Posted by Thelma Marshall Product Director on February 4 , 2020

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Effective warehouse managers know how to step in and address coworker conflict. It only takes a couple of people disagreeing on something to affect an entire warehouse team. The results are ineffective teamwork within the organization and a negative impact on productivity and safety.

Most of us dislike “conflict management”, but there are ways to approach it that are simple and surprisingly effective. Think of it like clearing a path to compromise and agreement.

One reason conflict occurs is that people often listen to respond, rather than to hear someone’s different perspective. Your approach should be to hear each side of a dispute and really listen to understand what each employee is contending.

This dialogue is best done privately with only those involved in a conflict. Then, once you have gathered all the conflicting opinions, you can regroup as a team and reach an agreement.

Lead by example

Demonstrate that you listen and value differing opinions. Here’s how:

Step one: Acknowledge the dispute and the difference of opinions. Restate the differences without accusation or judgement. Open communication allows employees to know their challenges are fully recognized and understood, and that you value their opinion.

Step two: Give meaning to the team’s goals and how this conflict hurts their objectives. Remind those involved in the conflict what the common objective is.

Step three: Discuss how conflicting ideas may be keeping the organization from effectively carrying out its strategy. Encourage everyone to brainstorm for options that solve the conflict and allow everyone to achieve their objectives while respectfully acknowledging other opinions.

Step Four: Give meaning to the team’s goals. Most employees feel a greater desire to reach a common ground if they fully understand why a goal is important and valuable. Remind everyone that their performance impacts everyone.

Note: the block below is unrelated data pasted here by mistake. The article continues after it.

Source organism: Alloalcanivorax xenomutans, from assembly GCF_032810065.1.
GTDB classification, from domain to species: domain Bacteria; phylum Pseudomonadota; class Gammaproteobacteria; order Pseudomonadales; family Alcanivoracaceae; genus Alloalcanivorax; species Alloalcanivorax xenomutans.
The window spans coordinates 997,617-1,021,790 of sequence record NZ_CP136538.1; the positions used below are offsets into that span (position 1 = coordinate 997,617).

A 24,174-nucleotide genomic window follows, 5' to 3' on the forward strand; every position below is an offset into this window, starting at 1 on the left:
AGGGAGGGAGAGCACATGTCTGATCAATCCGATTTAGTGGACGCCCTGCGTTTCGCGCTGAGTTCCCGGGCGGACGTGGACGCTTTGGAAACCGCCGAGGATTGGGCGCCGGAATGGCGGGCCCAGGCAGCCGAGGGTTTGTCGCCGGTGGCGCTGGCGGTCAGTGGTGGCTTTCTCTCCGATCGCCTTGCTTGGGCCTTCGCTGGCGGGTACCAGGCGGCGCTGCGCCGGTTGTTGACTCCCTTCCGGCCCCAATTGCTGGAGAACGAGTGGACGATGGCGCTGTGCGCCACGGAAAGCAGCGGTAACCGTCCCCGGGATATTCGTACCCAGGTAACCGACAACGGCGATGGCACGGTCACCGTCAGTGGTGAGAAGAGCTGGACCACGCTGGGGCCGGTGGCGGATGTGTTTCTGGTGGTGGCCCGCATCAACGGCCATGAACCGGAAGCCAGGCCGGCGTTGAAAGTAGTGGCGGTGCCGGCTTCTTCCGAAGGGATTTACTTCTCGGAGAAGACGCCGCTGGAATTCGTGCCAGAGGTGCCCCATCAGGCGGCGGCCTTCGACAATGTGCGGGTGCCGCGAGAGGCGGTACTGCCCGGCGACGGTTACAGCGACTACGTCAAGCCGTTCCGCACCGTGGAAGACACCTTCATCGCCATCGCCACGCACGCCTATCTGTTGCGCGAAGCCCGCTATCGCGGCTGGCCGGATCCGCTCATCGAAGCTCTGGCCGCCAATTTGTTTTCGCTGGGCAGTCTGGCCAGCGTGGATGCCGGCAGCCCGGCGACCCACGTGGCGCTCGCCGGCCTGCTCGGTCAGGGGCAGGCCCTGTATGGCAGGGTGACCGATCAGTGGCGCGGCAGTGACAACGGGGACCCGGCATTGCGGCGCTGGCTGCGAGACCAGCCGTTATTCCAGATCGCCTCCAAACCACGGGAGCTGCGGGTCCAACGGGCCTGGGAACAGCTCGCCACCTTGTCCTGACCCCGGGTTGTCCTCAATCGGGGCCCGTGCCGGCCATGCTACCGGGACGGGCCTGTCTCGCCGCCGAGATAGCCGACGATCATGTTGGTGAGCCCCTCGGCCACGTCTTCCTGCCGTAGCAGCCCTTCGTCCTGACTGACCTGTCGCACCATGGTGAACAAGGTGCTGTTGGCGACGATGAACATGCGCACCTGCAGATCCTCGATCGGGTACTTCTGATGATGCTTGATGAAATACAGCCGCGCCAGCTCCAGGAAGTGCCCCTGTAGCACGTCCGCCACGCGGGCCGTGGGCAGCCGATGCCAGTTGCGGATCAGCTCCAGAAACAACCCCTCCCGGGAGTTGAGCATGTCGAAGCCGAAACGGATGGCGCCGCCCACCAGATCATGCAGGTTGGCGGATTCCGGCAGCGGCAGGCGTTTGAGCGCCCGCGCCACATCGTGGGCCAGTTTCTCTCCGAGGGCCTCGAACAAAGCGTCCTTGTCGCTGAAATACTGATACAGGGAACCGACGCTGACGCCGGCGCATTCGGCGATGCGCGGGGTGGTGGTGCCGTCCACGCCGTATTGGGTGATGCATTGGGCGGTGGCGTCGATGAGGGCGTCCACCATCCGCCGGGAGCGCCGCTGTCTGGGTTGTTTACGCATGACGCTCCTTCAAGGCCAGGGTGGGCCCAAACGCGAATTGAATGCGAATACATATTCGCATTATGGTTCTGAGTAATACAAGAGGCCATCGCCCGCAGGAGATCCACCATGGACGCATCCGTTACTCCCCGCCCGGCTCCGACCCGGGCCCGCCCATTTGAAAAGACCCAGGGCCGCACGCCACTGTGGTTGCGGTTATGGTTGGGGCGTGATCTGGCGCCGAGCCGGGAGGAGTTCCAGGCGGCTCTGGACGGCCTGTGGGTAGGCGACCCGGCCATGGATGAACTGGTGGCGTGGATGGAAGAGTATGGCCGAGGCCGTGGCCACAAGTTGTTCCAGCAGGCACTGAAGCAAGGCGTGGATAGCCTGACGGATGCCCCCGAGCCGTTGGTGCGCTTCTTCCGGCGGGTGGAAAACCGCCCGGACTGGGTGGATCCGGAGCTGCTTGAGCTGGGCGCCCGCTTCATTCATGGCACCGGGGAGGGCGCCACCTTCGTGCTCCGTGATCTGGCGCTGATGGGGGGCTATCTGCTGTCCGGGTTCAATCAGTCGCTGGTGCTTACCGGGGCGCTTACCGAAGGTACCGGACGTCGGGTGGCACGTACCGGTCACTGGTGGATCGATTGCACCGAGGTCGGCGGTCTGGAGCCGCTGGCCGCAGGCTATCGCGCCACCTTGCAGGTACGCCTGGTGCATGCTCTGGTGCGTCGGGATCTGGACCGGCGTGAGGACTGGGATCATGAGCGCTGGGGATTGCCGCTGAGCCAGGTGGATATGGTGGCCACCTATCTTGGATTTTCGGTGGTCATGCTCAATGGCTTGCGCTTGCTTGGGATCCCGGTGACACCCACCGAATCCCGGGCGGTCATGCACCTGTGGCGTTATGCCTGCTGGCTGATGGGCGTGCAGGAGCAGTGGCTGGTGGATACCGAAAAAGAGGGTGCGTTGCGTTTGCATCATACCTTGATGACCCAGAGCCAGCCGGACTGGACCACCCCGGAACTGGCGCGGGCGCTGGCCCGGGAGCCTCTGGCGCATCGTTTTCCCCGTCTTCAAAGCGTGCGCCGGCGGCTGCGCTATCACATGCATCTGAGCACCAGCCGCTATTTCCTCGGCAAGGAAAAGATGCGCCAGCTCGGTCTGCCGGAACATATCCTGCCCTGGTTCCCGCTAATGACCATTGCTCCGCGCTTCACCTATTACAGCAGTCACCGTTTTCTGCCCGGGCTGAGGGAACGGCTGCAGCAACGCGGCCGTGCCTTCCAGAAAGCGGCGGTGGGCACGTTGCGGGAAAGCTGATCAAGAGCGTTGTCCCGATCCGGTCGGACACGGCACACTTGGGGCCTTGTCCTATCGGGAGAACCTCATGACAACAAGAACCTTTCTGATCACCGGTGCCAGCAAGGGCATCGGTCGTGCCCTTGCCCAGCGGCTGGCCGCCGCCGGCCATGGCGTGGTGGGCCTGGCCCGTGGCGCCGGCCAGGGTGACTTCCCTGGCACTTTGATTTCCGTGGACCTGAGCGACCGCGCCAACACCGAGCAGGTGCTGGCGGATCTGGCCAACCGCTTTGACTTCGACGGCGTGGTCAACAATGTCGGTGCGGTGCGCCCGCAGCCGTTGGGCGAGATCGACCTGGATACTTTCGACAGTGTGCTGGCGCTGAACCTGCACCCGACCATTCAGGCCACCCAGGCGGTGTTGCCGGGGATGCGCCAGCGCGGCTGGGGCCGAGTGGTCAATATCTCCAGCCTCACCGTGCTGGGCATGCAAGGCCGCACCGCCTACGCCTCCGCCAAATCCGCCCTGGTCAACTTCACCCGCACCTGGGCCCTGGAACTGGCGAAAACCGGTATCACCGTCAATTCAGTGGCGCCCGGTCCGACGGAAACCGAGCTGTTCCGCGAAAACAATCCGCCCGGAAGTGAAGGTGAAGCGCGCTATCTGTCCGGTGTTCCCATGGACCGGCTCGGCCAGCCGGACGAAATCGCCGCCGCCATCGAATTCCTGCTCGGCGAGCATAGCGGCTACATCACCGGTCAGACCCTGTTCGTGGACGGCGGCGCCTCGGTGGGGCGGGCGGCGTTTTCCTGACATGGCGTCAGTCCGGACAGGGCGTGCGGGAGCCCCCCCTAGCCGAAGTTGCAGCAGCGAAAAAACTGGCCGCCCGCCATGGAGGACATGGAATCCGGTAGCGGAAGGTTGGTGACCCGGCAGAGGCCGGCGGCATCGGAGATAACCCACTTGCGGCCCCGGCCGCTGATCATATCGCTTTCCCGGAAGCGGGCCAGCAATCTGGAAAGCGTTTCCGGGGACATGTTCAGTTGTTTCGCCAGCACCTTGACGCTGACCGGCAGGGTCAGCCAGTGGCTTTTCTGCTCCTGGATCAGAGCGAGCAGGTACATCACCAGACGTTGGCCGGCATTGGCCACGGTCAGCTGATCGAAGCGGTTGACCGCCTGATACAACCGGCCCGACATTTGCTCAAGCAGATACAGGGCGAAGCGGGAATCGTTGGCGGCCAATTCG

Provide the facts

Once an agreement is made that resolves a conflict use data to demonstrate where goals or improvement occurred as a result of that compromise. Armed with concrete facts about their successes and shortcomings, everyone can see the benefit to reaching an agreement.  

Make data easy to understand

Telematics data is beneficial to your team because it shows facts about current conditions and exactly where changes generated improvement. It pinpoints problems and provides direction. But most people dislike complicated data. So, tell your team the facts and keep it simple.

Here’s how: 

  • Operator Report Card – provides data at a singular operator level or at a group level. This data provides a holistic view of how well your operators are performing.
  • Simultaneous Utilization Reports – provides data on operator and forklift utilization at any given time. 
  • Advanced Location – provides data on traffic patterns, where impacts occur, as well as traffic violations pertaining to pedestrian walkway or safe zones and speeding.  

Over time, conflict can diminish as employees begins to shift into team-centered thinking. With tangible results, supported by telematic data, managers can lead their team, resolve conflicts and reach improvement objectives.

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